World Press Freedom Day was proclaimed by the UN General Assembly in December 1993, following the recommendation of Unesco’s general conference. Since then, 3 May, the anniversary of the Windhoek Declaration, is celebrated worldwide as World Press Freedom Day.
Namibia played a prominent part in defending press freedom: it was the anniversary of the Windhoek Declaration of 3 May 1991, which was chosen as the date for World Press Freedom Day. The Windhoek Declaration is a statement of free press principles put together by newspaper journalists in Africa during a Unesco seminar on ‘Promoting an Independent and Pluralistic African Press’ in Windhoek, Namibia from 29 April to 3 May 1991. This document calls for free, independent, pluralistic media worldwide, characterising a free press as essential to democracy and as a fundamental human right.
It reflects the great importance of a free media system for the democratic development of any country. Meaning: only free and independent media – private as well as state−owned – can fulfil its role as ‘fourth estate’ in every democracy. Namibia has for many years scored the highest on the World Press Freedom Index in Africa, and 17th worldwide.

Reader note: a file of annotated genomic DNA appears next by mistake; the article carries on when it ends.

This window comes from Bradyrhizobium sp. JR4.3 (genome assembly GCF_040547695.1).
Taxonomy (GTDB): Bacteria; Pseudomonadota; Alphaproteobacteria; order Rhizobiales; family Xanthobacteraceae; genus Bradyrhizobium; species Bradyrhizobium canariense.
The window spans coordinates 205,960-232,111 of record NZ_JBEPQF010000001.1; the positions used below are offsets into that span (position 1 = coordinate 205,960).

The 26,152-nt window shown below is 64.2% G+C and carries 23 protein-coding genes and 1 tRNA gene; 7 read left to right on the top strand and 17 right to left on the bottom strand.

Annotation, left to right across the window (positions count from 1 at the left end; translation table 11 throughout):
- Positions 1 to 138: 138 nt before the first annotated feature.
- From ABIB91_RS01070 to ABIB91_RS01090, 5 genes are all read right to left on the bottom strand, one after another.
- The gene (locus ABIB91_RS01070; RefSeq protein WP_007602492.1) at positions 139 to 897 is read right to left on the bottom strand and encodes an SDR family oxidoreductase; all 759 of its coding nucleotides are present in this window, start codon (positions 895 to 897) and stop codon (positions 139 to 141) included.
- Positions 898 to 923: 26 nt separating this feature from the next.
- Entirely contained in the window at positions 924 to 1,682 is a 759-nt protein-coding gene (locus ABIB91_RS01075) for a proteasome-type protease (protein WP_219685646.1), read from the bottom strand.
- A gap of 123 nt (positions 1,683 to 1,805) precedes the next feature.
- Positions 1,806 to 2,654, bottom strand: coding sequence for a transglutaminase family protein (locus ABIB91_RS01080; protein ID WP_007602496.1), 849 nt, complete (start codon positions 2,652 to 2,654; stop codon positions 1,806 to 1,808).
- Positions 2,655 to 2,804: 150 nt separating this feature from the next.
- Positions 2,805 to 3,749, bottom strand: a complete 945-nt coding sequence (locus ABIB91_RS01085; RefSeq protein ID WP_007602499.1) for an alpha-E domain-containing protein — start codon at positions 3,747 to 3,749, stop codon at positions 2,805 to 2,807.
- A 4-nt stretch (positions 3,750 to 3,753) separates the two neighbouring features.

Over the past years, Germany has contributed to this development in many different ways. In addition, Germany is prepared to continue assisting Namibia on this path, while today we acknowledge and celebrate what we have achieved so far. Since Namibia gained independence in 1990, the Deutsche Welle (DW) Akademie has worked closely with media professionals across the country. For a long time, the focus of this collaboration was radio journalism and broadcasting services of the state broadcaster NBC.
Since 2011, the DW Akademie has broadened its activities to include community radios and their umbrella organisation NCBN (Namibian Broadcasters Network) as well as the College of the Arts (Cota) and the Media Institute of Southern Africa (Misa).
Since 2002, Windhoek has been the home of fesmedia Africa, the media project for Sub−Saharan Africa of the German Friedrich Ebert Stiftung (FES). Fesmedia Africa supports actions for improved access to information (ATI) at both the continental and national levels, and conducts and publishes the referential African Media Barometers (AMB).